Many cruise ships excel when it comes to exotic destinations, dazzling amenities, and world-class cuisine—but when it comes to medical care, they’re decidedly less impressive.
If you are planning on taking a cruise vacation, falling ill or getting injured probably isn’t part of your ideal itinerary. Unfortunately, illnesses and accidents do occur on ships, where unique health and accident risks abound and diseases can easily spread.
Before you board your cruise ship, it’s important to understand the health risks and limitations of cruise ship medical care. We’ve included some key considerations below.
Viruses can spread quickly. A string of viral outbreaks have left many professionals questioning the health safety of cruise ships. In fact, one doctor recently published an article that called cruise ships “so threatening, so teeming with contagious organisms that I can’t believe that it is a $36 billion worldwide industry.”
Why are cruise ships so dangerous when it comes to the spread of highly contagious diseases? Cruise ships often have hundreds of people onboard living within close quarters. Once one person who is sick comes on board, infections can spread quickly through contact with railings, doors, and other surfaces. In the Navy, diseases such as norovirus are prevented from spreading by quarantining sick sailors, but this is difficult to require of cruise ship passengers.
Conditions encourage food poisoning. The prevalence on buffet-style dining in particular can pose serious health risks, since food can become contaminated if it is allowed to sit out for long periods of time. Food can also be contaminated through handling by an infected crew member or if it is prepared in unsanitary conditions. A single batch of contaminated food can end up affecting hundreds of passengers. The foods that end up poisoning diners most frequently are shellfish and salads.
Slip and fall injuries are common. According to the Center for Disease Control, slip and fall accidents and other injuries contribute to up to 18 percent of visits to ships’ medical facilities. The slippery decks, rough seas, and alcohol consumption associated with cruise ships can contribute to the likelihood of trip and fall accidents.
Heart problems are common. On cruise ships, all-night buffets, rich meals, and excessive amounts of alcohol can lead to cardiac problems, heart attacks, and abnormal heart rhythms. The majority of deaths on cruise ships are caused by cardiac issues.
Some destinations are home to mosquitos. Cruise ships often travel to countries in Central America, the Caribbean, Africa, and Asia, where mosquitos carrying dengue fever and chickungunya are not uncommon. These diseases can be incredibly dangerous, causing fever, headaches, and joint pain.
Medical facilities are limited. Cruise ship medical facilities typically lack the resources and equipment found in hospitals on land. Medical facilities are typically set up like a clinic, and can offer certain types of emergency treatments, such as IV fluids, stitches, and first-aid. Cruise ship medical facilities are easily overwhelmed when outbreaks occur on board, making it so that passengers often must settle for delayed or rushed treatment.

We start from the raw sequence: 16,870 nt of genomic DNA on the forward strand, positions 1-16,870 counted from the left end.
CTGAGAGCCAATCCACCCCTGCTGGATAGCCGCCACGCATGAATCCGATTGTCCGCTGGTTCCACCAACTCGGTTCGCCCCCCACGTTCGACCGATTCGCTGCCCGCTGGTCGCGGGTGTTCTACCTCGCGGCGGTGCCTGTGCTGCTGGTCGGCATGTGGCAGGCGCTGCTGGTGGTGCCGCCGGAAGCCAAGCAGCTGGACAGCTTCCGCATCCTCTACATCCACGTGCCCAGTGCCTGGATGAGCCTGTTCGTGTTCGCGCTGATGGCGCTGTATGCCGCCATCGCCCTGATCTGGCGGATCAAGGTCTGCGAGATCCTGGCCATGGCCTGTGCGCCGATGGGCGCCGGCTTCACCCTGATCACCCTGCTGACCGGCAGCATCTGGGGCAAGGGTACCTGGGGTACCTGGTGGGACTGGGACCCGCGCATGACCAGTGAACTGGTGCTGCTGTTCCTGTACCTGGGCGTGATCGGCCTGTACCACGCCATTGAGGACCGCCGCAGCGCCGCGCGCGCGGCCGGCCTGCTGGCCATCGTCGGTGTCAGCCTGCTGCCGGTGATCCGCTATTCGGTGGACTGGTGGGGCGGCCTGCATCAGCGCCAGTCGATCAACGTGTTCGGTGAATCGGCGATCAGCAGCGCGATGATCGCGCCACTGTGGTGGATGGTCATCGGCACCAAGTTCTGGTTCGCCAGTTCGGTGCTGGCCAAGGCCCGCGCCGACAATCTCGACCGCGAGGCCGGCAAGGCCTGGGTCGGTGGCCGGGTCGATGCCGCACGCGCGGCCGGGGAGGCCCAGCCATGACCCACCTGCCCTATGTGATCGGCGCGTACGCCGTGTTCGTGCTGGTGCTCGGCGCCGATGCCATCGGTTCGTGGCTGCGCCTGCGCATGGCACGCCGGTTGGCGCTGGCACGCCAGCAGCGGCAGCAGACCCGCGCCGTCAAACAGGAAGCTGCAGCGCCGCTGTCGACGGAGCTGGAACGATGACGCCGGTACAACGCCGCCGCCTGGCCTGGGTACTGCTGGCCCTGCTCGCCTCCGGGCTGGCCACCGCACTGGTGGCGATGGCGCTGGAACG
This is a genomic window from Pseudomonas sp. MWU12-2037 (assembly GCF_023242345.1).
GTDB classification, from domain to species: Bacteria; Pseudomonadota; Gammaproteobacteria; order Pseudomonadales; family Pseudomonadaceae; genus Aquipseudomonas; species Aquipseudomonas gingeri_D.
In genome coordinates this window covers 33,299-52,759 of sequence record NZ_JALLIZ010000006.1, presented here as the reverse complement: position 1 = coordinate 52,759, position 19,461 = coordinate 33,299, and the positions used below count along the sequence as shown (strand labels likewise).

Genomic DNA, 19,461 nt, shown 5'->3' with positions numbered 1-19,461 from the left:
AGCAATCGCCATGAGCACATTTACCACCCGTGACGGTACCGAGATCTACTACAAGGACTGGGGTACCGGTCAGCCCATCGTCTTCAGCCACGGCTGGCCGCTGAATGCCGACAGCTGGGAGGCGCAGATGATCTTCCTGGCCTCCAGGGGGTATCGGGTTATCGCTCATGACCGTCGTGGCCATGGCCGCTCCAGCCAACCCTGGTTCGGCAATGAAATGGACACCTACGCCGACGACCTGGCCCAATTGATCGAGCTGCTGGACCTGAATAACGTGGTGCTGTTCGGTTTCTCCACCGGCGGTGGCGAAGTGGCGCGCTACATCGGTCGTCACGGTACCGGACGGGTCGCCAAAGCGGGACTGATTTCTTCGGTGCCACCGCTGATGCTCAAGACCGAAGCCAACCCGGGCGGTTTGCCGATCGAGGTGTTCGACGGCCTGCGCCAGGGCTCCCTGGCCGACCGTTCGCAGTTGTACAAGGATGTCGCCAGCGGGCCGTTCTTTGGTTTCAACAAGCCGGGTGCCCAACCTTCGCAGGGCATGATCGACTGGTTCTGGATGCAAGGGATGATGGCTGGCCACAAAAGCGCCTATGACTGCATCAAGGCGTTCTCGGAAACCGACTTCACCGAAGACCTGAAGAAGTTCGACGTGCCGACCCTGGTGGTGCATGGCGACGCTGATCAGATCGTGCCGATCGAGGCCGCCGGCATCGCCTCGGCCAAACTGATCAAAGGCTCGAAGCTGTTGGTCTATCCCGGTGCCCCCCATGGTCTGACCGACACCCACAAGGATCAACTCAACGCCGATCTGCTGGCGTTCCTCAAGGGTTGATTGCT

And for more serious injuries, passengers often must wait until the cruise ship reaches the next port to receive care in the local hospital. The standard of care in such hospitals is often much lower than hospitals in the US, and passengers who disembark to visit on-land facilities generally are left to arrange their own flights back home.
Ship doctors may not be licensed. In some cases, ship doctors and medical staffers aren’t licensed to practice in the US. In addition, cruise ship doctors are often only trained in certain areas and unable to perform many types of specialty treatments.
Medical care is expensive. The vast majority of health care plans will not cover your medical treatment onboard a cruise ship or outside the United States. If you receive any type of medical care, you are likely to have to cover expenses out-of-pocket. The cost of onboard medical care and medicine can be incredibly expensive, ranging from several hundred to several thousand dollars.
For most passengers, cruises end without incident of injury or illness. However, for the unlucky passengers who do become sick or hurt aboard a cruise ship, receiving proper medical care can be a struggle.
If you were injured or became ill aboard a cruise ship due to crew member negligence or unsafe or unsanitary conditions, talk to a cruise ship injury lawyer. Cruise ships have a responsibility to protect the well-being and safety of their guests, and should be held responsible if they fail to uphold this standard. Your lawyer may be able to help you file a lawsuit against the negligent cruise ship to recover compensation for medical fees, lost wages, and overall pain and suffering.
About the Author:
A partner at Lawlor, White & Murphey and a distinguished personal injury lawyer, Ben Murphey tries complex disputes that include civil appeals, maritime and admiralty claims, wrongful death, and labor disputes. Mr. Murphey has been recognized for his excellence in the area of personal injury litigation by being rewarded with a 10/10 Avvo Rating and named a Super Lawyers “Rising Star” for the last four consecutive years (2011-2014). Mr. Murphey regularly tries cases in state and federal courts around the country, being admitted to practice before all Florida courts and the United States Court of Appeals for the 11th Circuit.